Proposals to drop Scala 2.11 support (on main branch, at least) from scala-xml and scala-parser-combinators: https://github.com/scala/scala-xml/issues/646, https://github.com/scala/scala-parser-combinators/pull/504
So many cool news in Scala recently:
Scala 3.2.2 was just released and this time I'm in the contributor list . I wonder if a CSS change to scaladoc is enough for me to add "Compiler Engineer" to my CV .
Scala Native 0.4.10 and Scala JS 1.13.0 were also released recently, finally dropping 2.11 support.
Having both projects doing this at the same time is awesome! No weird cross-building problems for those who want to update (I was a bit scared that some libraries would rather drop Scala Native instead of 2.11) and it's a nice incentive for libraries to finally remove 2.11 support for good!
A timeline for reference:
- 2.11.0 was released on Apr 17, 2014.
- 2.12.0 was released on Nov 3, 2016 (6 years ago!).
- 2.11.12 (the last 2.11 version) was released on Nov 9, 2017 (5 years ago).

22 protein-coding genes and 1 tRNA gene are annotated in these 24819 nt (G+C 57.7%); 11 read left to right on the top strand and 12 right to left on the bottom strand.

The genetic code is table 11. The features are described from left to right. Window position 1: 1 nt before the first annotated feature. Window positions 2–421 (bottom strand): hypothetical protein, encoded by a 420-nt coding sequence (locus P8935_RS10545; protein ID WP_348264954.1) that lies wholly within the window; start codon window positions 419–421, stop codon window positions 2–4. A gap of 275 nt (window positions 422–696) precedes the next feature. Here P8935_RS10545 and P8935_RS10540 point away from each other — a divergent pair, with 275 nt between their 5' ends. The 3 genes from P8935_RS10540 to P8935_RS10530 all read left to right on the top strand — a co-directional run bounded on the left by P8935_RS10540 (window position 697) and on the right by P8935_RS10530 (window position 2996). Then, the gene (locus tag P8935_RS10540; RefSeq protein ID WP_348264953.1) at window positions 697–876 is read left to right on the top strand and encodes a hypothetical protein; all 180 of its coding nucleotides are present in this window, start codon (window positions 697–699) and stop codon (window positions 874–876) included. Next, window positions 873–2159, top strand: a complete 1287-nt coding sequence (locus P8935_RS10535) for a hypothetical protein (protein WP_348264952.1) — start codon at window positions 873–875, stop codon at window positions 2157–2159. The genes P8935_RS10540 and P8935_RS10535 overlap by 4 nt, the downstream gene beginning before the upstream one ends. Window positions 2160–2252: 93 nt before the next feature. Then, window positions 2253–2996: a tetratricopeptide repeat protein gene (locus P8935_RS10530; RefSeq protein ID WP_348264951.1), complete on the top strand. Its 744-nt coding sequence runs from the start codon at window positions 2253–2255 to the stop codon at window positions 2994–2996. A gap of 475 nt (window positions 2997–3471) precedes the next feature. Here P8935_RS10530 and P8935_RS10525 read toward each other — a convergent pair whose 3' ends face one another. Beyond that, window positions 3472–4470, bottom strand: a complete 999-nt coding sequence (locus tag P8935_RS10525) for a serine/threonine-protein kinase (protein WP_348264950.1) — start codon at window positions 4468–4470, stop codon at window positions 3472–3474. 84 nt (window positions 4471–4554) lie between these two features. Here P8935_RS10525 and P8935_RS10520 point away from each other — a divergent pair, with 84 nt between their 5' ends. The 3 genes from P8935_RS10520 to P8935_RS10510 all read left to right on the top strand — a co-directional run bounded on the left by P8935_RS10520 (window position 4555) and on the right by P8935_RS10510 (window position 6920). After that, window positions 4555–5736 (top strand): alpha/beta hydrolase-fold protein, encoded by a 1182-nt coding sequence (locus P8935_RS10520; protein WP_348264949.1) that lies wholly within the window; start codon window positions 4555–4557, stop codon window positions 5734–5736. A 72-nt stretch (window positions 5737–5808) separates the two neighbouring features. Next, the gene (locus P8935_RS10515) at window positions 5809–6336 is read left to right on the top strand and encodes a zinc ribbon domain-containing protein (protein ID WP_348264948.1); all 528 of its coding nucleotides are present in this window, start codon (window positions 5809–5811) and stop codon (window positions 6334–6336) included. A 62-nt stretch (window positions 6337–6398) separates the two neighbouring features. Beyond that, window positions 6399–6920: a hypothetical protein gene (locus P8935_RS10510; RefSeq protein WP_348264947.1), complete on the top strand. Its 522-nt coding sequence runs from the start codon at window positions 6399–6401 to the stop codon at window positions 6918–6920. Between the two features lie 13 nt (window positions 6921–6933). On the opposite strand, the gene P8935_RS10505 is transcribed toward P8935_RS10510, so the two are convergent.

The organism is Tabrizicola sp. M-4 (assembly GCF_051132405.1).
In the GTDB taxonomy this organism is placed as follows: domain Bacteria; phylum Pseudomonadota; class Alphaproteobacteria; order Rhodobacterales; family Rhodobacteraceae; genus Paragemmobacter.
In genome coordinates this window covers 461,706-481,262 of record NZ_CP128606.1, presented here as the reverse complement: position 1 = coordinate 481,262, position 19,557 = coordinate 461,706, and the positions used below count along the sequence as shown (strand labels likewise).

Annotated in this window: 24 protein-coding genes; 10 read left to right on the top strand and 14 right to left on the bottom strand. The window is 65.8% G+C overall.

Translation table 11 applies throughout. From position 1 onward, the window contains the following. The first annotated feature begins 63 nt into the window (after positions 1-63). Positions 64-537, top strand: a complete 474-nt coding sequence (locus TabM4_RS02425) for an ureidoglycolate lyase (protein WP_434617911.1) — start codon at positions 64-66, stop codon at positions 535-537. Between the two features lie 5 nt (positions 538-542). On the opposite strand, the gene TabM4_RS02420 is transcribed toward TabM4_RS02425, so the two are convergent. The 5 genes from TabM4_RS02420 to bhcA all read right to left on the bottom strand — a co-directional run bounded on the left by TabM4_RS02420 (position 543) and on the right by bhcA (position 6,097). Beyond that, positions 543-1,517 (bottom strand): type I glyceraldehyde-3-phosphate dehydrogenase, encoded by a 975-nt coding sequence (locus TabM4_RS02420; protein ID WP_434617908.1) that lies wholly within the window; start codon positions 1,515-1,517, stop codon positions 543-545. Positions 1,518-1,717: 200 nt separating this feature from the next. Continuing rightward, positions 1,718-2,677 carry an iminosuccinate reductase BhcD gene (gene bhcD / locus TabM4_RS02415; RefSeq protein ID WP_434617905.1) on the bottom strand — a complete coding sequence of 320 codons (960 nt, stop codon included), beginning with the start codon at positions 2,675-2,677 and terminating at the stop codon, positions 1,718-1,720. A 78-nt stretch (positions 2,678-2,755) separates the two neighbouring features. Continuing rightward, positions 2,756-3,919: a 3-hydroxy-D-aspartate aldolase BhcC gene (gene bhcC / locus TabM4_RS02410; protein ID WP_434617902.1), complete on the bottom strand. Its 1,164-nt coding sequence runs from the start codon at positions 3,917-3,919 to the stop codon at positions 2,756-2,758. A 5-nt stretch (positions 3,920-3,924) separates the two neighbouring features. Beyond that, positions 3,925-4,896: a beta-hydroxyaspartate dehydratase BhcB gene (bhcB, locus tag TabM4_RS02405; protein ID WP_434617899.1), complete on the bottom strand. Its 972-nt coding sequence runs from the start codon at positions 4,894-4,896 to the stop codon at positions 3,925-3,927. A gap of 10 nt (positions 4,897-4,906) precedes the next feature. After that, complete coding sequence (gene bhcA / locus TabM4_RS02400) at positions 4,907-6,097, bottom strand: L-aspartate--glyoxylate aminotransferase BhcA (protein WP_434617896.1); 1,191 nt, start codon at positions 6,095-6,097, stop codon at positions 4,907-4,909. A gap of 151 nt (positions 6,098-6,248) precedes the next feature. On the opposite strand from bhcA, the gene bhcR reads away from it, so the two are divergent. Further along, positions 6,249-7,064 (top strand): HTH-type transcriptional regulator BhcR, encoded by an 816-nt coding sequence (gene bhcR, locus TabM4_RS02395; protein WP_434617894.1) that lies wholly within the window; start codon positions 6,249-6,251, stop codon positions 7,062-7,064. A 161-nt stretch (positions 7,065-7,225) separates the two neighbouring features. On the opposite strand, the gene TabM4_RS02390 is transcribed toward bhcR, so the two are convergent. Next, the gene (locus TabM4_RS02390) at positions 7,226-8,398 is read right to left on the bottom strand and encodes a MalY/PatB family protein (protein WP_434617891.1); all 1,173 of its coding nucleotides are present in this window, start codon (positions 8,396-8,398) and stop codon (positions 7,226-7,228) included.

- Spark added 2.12 support on 2.4.0, which was released in Oct 29, 2018.
- Scala native added 2.12 support in 0.4.0, released in Jan 19, 2021.
So it seems more than enough time for most applications to upgrade.
After 6 years I finally messed up this server in a way that I don't seem to be able to recover - partly my fault, but also partly due the booting logic that Scaleway used on this (now deprecated) instance type.
I was already constantly running out of memory anyway, so this might be a good time to upgrade. Still, just a heads up that federation with this instance might be a bit bumpy during the next week.
If you're comfortable installing your own server software, you might like to know about microblog.pub. It's a free open source single-user Fediverse server which is very lightweight and has a minimalist interface.
You can find out more info on its documentation site at:
There's also an official account you can follow for updates:
As it's part of the Fediverse, microblog.pub accounts can be followed from Mastodon etc.
As instituições públicas devem assegurar a soberania e autonomia das suas comunicações e relações com os cidadãos não se deixando sujeitas a interesses e caprichos de terceiros.
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